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THE government has called on communities to lay the foundations for building the developments they want in their area.
Housing Minister Grant Shapps said communities should start looking at opportunities offered by the government's Community Right to Build proposals.
The proposals are contained in the Localism Bill, which is currently before parliament.
Previously restricted to rural areas, Mr Shapps has extended the scheme to include urban areas as well.
Doing so meant all communities across the country could benefit from the new homes, shops and facilities they really wanted, he said.
The proposals would allow local people to deliver homes and developments by shifting power from government and councils to neighbourhoods.
Mr Shapps said doing so would enable local communities to shape the future of their neighbourhoods without being hindered by bureaucracy and red tape.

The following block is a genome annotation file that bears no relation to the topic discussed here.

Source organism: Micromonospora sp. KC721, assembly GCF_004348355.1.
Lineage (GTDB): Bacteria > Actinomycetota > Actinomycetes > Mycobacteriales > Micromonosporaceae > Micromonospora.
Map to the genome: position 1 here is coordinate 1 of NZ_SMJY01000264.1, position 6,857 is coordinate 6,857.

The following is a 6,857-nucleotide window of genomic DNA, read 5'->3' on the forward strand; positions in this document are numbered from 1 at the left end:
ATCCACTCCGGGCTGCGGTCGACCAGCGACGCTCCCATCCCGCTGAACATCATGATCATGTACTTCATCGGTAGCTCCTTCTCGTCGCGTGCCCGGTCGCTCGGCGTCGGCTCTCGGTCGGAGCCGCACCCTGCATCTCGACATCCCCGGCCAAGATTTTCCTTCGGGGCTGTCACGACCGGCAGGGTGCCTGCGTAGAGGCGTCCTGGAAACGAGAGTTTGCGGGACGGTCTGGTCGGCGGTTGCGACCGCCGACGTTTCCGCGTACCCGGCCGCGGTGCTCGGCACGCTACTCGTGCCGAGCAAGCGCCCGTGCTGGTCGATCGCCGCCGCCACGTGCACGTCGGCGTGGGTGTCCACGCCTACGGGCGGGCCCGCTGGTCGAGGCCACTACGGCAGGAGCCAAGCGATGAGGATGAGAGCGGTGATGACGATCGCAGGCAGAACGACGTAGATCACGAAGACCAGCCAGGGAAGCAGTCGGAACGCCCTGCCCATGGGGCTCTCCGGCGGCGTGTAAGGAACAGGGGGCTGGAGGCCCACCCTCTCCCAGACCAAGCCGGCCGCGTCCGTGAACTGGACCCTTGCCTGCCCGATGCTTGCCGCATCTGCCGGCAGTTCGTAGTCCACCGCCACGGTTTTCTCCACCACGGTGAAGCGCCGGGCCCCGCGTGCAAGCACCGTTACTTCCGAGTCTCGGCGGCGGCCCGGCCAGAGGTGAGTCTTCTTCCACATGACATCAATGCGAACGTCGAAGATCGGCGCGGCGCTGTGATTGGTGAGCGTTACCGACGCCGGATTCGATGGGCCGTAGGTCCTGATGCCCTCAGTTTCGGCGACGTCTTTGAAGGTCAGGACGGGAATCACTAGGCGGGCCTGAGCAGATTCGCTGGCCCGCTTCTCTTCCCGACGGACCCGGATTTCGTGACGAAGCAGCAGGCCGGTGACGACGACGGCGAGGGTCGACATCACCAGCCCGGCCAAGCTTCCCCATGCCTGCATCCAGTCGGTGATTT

"I want communities of all shapes and sizes, living in the smallest of villages and the largest of cities, to have the chance to drive forward their own plans."
The Community Right to Build would do just that, claimed Mr Shapps.
It would give local people the chance to give the go-ahead to new, small-scale developments that received local support.
To explain the new powers, the government has published a guide encouraging people to think about the community-led development they want to see.
Mr Shapps said: "It should give them the pointers they need so they can lay the foundations for making their house-building dreams a reality."
Under the proposals, which are contained in the Localism Bill, community organisations would be able to approve new local developments.
They would be able to bypass normal planning application processes, so long as the proposals met certain criteria and received community backing.
Projects with the support of more than 50% of people that voted in a local referendum will get the go-ahead.
The government claims this will give communities the power to decide how to meet the local priorities in their area.
It could include additional social housing, shops with low rents for local convenience stores or farm shops, or a new village hall or sports facilities.